Proposed legislation: 21st Century Foundation for the Right to Express and Engage in Speech Act (Sponsor: Sen. Bill Hagerty (R-TN))

  • Remove Section 230 and replace it with the rules outlined in this bill
  • Tech platforms would be treated as “common carriers” and be required to provide service to everyone as long as basic requirements are met (e.g., like a utility such as mobile phone service) - This only applies to services with at least 100M global monthly active users
  • Companies deemed “common carriers” would be required to publicly disclose their policies regarding content moderation, promotion, curation, and account suspension
  • This new legislation would include a Good Samaritan clause, but those protections would only apply in accordance with the company’s posted moderation policies
  • Section 230-like protections would still exist, but not apply if a platform manipulates the visibility of content (e.g., uses engagement-based algorithms, recommends content, or restricts access to content)
Limit the scope of Section 230:

Intention: Restrict the scope of how and when Section 230 immunity can be invoked

Proposed legislation: Protecting Americans from Dangerous Algorithms Act (Sponsors: Rep. Tom Malinkowski (D-NJ), Rep. Anna Eshoo (D-CA))

  • Prevents platforms from using Section 230 as a defense in civil rights and terrorism related cases if the company uses algorithms to distribute or amplify the content in question

The following are exempt from this definition:

  • Algorithms that are “obvious, understandable, and transparent” are exempt, such as, chronological order, alphabetical order, avg. user rating, sort by review count, etc.
  • If a user searches for specific information and an algorithm is used to return relevant results
  • Providers of internet infrastructure services - including web hosting, domain registration, content delivery networks, caching, data storage, and cybersecurity - are exempt from liability under this provision
  • Small-businesses with fewer than 10 million users in 3 of the past 12 months
Impose new requirements for invoking Section 230:

Intention: Impose additional requirements on companies that want to invoke Section 230

Proposed legislation: Platform Accountability and Consumer Transparency (PACT) Act (Sponsors: Sen. Brian Schatz (D-HI), Sen. John Thune (R-SD))

  • To receive Section 230 immunity, platforms would be required to publish an acceptable use policy that details the types of content the platform allows, explain how policies will be enforced, and describe how users can report policy-violating or illegal content 
  • Platforms would be required to establish call centers with a live representative to assist users with the process of filing good-faith complaints eight hours per day, five days per week; provide an email address to which users can submit complaints; and create an easy-to-use complaint filing system that would allow users to file and track complaints and appeals. Platforms would be permitted to filter complaints for spam, trolls, and abusive complaints as user complaints would be required to be in good faith.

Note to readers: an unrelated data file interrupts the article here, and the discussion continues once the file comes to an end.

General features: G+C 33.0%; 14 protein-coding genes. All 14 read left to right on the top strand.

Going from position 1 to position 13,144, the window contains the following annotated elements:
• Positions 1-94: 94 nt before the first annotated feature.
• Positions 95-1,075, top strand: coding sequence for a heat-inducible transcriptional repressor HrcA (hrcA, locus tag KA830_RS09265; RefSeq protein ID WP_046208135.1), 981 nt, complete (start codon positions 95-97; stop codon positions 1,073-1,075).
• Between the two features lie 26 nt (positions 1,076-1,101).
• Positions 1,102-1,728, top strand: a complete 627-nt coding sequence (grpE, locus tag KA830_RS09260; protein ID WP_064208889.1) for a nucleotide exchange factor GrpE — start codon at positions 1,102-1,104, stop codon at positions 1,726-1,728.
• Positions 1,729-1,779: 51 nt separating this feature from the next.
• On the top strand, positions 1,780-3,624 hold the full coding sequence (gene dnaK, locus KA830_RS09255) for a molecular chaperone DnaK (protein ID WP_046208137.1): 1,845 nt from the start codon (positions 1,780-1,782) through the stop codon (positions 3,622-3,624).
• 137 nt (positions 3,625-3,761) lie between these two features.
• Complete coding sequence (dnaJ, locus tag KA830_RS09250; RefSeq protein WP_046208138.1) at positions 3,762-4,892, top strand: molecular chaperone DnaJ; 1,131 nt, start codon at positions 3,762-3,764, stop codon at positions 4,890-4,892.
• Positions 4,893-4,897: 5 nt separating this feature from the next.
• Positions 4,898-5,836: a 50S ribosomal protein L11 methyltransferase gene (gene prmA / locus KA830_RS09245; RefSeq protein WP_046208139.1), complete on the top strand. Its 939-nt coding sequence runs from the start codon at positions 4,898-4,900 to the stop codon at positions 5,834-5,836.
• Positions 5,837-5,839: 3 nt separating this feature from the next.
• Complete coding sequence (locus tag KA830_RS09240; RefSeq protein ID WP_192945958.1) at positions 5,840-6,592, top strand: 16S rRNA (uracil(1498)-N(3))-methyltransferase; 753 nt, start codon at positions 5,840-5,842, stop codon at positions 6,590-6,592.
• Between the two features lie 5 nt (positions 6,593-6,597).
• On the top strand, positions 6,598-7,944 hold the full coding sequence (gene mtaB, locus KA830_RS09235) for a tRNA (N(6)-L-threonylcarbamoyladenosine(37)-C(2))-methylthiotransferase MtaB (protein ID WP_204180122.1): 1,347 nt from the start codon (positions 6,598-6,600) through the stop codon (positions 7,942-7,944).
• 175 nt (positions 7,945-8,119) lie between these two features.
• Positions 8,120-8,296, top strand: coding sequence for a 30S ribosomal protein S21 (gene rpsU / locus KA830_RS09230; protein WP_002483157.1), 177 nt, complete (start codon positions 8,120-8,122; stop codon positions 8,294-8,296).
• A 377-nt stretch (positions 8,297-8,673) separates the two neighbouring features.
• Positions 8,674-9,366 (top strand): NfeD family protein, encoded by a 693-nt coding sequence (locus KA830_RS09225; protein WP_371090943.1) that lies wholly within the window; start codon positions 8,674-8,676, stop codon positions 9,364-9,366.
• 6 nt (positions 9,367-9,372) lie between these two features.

• Platforms would be required to review and remove illegal and/or policy-violating content in a timely manner to receive Section 230 protections. 
  • Platforms would then be required to notify users that the provider had removed the content, give an explanation, and allow the user the opportunity to appeal the decision.
  • Providers must also issue biannual transparency reports, which would include the number of content-related complaints filed by users, the number of times the provider acted upon those complaints and the method of enforcement, and the number of appeals filed by users.

The following would be exempt / have reduced requirements:

  • Small businesses with fewer than 1M unique monthly visitors and accrued revenue of $50M or less don’t need a live call center and have softer time constraints for processing complaints
  • Independent blogger with fewer than 100K unique monthly visitors and accrued revenue of $1M or less have minimal requirements under this act; just need a way for users to alert them about content on their site and remove it in a timely fashion
  • Internet infrastructure companies are fully exempt

Clearly there are many directions to go in with how Section 230 can be revamped or replaced. In our opinion, limiting the scope of Section 230 protections and potentially introducing additional requirements to benefit from those protections is the way to go. Section 230 has enabled many aspects of the internet and those should continue to be protected, while adjusting the legislation to mitigate new issues as they arise. What do you think is the best path forward? Feel free to share your thoughts with us via email, LinkedIn, or Twitter!